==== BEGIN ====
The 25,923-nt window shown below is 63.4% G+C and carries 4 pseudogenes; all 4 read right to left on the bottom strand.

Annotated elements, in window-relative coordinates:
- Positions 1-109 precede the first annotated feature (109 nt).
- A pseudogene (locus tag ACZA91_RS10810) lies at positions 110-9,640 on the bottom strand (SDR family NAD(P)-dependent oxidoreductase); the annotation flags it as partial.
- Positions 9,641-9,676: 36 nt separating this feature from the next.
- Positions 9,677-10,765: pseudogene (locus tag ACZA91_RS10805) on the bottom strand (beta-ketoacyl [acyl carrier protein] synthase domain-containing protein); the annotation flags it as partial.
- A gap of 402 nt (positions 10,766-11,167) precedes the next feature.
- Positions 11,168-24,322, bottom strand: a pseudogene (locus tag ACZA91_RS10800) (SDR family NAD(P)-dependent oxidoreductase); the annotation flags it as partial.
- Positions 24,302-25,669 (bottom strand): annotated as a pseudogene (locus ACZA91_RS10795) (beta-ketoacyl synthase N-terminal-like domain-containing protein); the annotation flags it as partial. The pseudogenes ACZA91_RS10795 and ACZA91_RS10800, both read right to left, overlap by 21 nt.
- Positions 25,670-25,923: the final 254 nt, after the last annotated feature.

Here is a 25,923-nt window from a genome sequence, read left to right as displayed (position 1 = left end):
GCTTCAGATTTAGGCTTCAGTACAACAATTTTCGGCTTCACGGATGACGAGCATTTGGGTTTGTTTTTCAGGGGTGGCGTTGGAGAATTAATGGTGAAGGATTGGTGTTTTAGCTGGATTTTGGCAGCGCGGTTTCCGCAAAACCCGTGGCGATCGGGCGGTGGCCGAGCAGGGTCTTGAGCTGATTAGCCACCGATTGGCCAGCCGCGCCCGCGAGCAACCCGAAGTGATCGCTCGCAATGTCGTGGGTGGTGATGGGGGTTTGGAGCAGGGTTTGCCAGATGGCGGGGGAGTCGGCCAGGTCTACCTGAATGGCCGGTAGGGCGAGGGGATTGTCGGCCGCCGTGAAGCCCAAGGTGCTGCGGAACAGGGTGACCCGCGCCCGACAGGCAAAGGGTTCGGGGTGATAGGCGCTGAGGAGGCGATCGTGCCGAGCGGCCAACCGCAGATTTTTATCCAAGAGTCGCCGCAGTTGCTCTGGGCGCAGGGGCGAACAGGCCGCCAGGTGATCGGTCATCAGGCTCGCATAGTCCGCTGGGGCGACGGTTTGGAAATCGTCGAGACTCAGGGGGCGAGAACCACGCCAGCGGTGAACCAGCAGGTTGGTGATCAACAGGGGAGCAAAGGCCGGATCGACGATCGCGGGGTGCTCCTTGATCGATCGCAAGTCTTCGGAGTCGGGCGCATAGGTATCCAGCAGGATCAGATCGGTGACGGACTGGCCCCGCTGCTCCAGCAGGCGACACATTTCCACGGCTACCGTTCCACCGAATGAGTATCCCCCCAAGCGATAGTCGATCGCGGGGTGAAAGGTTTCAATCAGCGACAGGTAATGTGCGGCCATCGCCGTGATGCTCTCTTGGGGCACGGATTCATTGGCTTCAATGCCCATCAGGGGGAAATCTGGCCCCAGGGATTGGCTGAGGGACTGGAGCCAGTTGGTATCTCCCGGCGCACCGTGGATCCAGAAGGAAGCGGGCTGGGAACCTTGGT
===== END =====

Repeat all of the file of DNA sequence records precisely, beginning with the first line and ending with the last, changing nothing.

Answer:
The 25,923-nt window shown below is 63.4% G+C and carries 4 pseudogenes; all 4 read right to left on the bottom strand.

Annotated elements, in window-relative coordinates:
- Positions 1-109 precede the first annotated feature (109 nt).
- A pseudogene (locus tag ACZA91_RS10810) lies at positions 110-9,640 on the bottom strand (SDR family NAD(P)-dependent oxidoreductase); the annotation flags it as partial.
- Positions 9,641-9,676: 36 nt separating this feature from the next.
- Positions 9,677-10,765: pseudogene (locus tag ACZA91_RS10805) on the bottom strand (beta-ketoacyl [acyl carrier protein] synthase domain-containing protein); the annotation flags it as partial.
- A gap of 402 nt (positions 10,766-11,167) precedes the next feature.
- Positions 11,168-24,322, bottom strand: a pseudogene (locus tag ACZA91_RS10800) (SDR family NAD(P)-dependent oxidoreductase); the annotation flags it as partial.
- Positions 24,302-25,669 (bottom strand): annotated as a pseudogene (locus ACZA91_RS10795) (beta-ketoacyl synthase N-terminal-like domain-containing protein); the annotation flags it as partial. The pseudogenes ACZA91_RS10795 and ACZA91_RS10800, both read right to left, overlap by 21 nt.
- Positions 25,670-25,923: the final 254 nt, after the last annotated feature.

Here is a 25,923-nt window from a genome sequence, read left to right as displayed (position 1 = left end):
GCTTCAGATTTAGGCTTCAGTACAACAATTTTCGGCTTCACGGATGACGAGCATTTGGGTTTGTTTTTCAGGGGTGGCGTTGGAGAATTAATGGTGAAGGATTGGTGTTTTAGCTGGATTTTGGCAGCGCGGTTTCCGCAAAACCCGTGGCGATCGGGCGGTGGCCGAGCAGGGTCTTGAGCTGATTAGCCACCGATTGGCCAGCCGCGCCCGCGAGCAACCCGAAGTGATCGCTCGCAATGTCGTGGGTGGTGATGGGGGTTTGGAGCAGGGTTTGCCAGATGGCGGGGGAGTCGGCCAGGTCTACCTGAATGGCCGGTAGGGCGAGGGGATTGTCGGCCGCCGTGAAGCCCAAGGTGCTGCGGAACAGGGTGACCCGCGCCCGACAGGCAAAGGGTTCGGGGTGATAGGCGCTGAGGAGGCGATCGTGCCGAGCGGCCAACCGCAGATTTTTATCCAAGAGTCGCCGCAGTTGCTCTGGGCGCAGGGGCGAACAGGCCGCCAGGTGATCGGTCATCAGGCTCGCATAGTCCGCTGGGGCGACGGTTTGGAAATCGTCGAGACTCAGGGGGCGAGAACCACGCCAGCGGTGAACCAGCAGGTTGGTGATCAACAGGGGAGCAAAGGCCGGATCGACGATCGCGGGGTGCTCCTTGATCGATCGCAAGTCTTCGGAGTCGGGCGCATAGGTATCCAGCAGGATCAGATCGGTGACGGACTGGCCCCGCTGCTCCAGCAGGCGACACATTTCCACGGCTACCGTTCCACCGAATGAGTATCCCCCCAAGCGATAGTCGATCGCGGGGTGAAAGGTTTCAATCAGCGACAGGTAATGTGCGGCCATCGCCGTGATGCTCTCTTGGGGCACGGATTCATTGGCTTCAATGCCCATCAGGGGGAAATCTGGCCCCAGGGATTGGCTGAGGGACTGGAGCCAGTTGGTATCTCCCGGCGCACCGTGGATCCAGAAGGAAGCGGGCTGGGAACCTTGGT